The Daily Dose: America deploys its first Space Force troops.

South Asia continues to be a major driver of COVID-19 cases globally and the pace only appears to be increasing. Per the Associated Press, “India edged closer to recording nearly 100,000 coronavirus cases in 24 hours as it ordered retesting of many people whose first results were from the less reliable rapid antigen tests being widely used. There were a total of 96,551 confirmed cases, taking the tally to over 4.56 million. The Health Ministry on Friday also reported another 1,209 deaths for a total of 76,271.” The country trails only the United States in terms of overall infections.

Africa continues to straddle the line between managing COVID-19 and plunging into United States-style chaos. According to Al-Jazeera, “As of September 10, the confirmed coronavirus death toll on the continent stood at 32,117, with deaths including the former president of the Republic of the Congo, Jacques Joachim Yhombi-Opango, and Somalia’s former Prime Minister Nur Hassan Hussein… There are 1,330,038 confirmed infections and 1,068,493 recoveries, according to the Africa Centres for Disease Control and Prevention.” Public Health officials are openly worrying about how long underfunded healthcare systems can manage the COVID-19 load.

Cold plasma (CP) has emerged as a novel, efficient, and clean solution for combating viral infections via inactivation. We present recent developments in this promising field of CP-mediated virus inactivation, and describe the applications and mechanisms of the inactivation. According to a recent review in Current Trends in Biotechnology, “CP can be used as an environmentally friendly tool for virus inactivation. It can inactivate different human, animal, and plant viruses in various matrices. When using CP for virus inactivation it is important to set the correct parameters and to choose treatment durations that allow particles to interact with the contaminated material.” Considering the times, novel routes that are at least promising is welcome news.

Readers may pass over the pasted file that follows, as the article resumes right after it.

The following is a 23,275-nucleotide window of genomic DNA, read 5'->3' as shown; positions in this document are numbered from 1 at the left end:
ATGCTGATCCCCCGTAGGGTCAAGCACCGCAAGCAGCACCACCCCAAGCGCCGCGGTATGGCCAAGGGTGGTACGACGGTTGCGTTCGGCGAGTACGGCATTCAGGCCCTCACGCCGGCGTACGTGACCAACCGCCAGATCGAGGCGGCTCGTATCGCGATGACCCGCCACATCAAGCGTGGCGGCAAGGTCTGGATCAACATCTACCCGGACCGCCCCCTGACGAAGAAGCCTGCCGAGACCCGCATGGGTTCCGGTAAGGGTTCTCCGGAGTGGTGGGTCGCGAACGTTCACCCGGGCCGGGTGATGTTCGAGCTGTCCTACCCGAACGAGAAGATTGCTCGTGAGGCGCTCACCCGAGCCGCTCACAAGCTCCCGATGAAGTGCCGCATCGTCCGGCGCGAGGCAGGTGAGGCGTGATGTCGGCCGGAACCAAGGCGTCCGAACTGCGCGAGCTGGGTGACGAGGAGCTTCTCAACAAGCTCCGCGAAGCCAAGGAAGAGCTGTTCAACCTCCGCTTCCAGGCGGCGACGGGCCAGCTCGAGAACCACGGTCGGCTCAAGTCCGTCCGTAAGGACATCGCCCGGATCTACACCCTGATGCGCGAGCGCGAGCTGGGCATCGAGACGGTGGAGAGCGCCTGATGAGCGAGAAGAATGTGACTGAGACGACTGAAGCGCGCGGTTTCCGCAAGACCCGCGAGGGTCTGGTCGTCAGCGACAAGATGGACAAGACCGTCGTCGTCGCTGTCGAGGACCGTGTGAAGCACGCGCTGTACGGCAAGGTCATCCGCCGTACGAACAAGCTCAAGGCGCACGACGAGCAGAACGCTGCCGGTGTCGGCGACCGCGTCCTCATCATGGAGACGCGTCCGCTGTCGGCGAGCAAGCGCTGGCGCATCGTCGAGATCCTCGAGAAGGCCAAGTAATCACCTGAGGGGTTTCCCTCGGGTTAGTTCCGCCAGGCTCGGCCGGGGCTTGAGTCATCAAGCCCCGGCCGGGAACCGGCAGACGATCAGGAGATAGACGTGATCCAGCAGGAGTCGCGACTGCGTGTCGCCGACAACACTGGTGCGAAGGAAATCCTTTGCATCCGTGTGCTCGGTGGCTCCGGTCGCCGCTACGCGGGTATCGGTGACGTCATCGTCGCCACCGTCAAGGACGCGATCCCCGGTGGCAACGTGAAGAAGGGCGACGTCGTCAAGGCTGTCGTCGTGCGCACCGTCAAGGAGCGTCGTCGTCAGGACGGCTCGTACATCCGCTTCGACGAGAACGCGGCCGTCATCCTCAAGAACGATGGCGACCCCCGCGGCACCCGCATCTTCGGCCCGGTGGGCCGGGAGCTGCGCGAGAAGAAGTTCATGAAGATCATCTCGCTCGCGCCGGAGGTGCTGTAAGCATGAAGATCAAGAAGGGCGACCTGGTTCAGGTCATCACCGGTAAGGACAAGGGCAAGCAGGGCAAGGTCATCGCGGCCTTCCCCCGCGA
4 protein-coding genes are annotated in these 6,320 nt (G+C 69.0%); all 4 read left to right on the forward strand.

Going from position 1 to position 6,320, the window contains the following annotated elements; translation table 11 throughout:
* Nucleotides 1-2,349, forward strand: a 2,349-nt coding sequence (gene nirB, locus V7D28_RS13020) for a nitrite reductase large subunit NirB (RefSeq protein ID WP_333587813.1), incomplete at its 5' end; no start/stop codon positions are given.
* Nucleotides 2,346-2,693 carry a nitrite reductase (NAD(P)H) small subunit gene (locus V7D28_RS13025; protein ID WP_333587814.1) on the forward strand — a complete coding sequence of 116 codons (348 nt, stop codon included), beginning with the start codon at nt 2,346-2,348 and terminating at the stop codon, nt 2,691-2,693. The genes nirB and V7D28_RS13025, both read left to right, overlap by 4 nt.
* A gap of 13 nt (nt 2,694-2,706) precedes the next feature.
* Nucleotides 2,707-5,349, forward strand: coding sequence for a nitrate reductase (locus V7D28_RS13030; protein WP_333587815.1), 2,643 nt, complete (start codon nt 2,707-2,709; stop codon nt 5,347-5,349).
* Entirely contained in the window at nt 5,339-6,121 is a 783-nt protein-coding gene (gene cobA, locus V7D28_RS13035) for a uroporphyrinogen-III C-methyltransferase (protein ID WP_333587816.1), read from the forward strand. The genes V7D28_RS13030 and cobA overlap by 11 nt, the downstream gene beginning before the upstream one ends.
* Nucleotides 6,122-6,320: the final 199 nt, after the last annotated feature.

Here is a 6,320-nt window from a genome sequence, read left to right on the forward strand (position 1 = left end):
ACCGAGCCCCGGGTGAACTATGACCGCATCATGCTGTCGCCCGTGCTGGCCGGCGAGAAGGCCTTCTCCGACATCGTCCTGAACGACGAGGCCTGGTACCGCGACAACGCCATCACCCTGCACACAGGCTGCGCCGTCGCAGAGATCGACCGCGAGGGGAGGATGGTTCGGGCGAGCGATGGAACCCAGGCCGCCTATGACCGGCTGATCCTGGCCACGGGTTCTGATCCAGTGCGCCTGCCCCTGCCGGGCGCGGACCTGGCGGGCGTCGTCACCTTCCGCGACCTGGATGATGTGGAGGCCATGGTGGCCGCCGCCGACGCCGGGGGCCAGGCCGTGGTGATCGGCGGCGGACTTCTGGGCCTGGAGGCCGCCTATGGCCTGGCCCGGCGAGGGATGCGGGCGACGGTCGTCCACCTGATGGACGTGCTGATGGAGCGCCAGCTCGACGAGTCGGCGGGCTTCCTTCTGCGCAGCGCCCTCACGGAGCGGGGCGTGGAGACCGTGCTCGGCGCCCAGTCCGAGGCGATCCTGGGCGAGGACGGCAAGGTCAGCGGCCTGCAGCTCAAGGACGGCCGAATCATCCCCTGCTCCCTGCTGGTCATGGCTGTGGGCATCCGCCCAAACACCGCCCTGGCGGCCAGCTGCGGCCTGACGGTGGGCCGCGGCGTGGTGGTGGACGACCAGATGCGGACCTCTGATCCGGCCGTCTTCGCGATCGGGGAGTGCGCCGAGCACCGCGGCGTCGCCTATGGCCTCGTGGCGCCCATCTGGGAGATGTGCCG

Shifting to the great beyond, the United States continues to forge forward with the world’s first official outer space military. Per Futurism, “The US Space Force just deployed its first troops — not to space, but to the Al Udeid Air Base in Qatar… Twenty airmen assigned to the 16th Expeditionary Space Control Flight and the 609th Air Operations Center at the base joined the US military’s newest independent arm of service during a ceremony held on September 1, according to a statement.” With the superpower’s bungled COVID-19 response, they’re leading the way in militarizing outer space. Whatever that’s worth. (Did you expect anything different?)

Speaking of leading the way, SETI has been at the forefront of the search for extraterrestrial life for decades. They’ve done so on an uncertain shoestring budget. Now, it appears the organization is receiving better funding. “Breakthrough Listen, the $100 million, 10-year, privately funded SETI effort Siemion leads, is lifting a field that has for decades relied on sporadic philanthropic handouts. Prior to Breakthrough Listen, SETI was ‘creeping along” with a few dozen hours of telescope time a year, Siemion says; now it gets thousands. It’s like “sitting in a Formula 1 racing car,” he says. The new funds have also been ‘a huge catalyst’ for training scientists in SETI, says Jason Wright, director of the Penn State Extraterrestrial Intelligence Center, which opened this year. ‘They really are nurturing a community.’” With the worry of whether they’ll have operating funds temporarily out of the way, the organization can focus its undivided attention beyond the clouds.

Thanks for reading. It’s September 11th. Let’s be careful out there.

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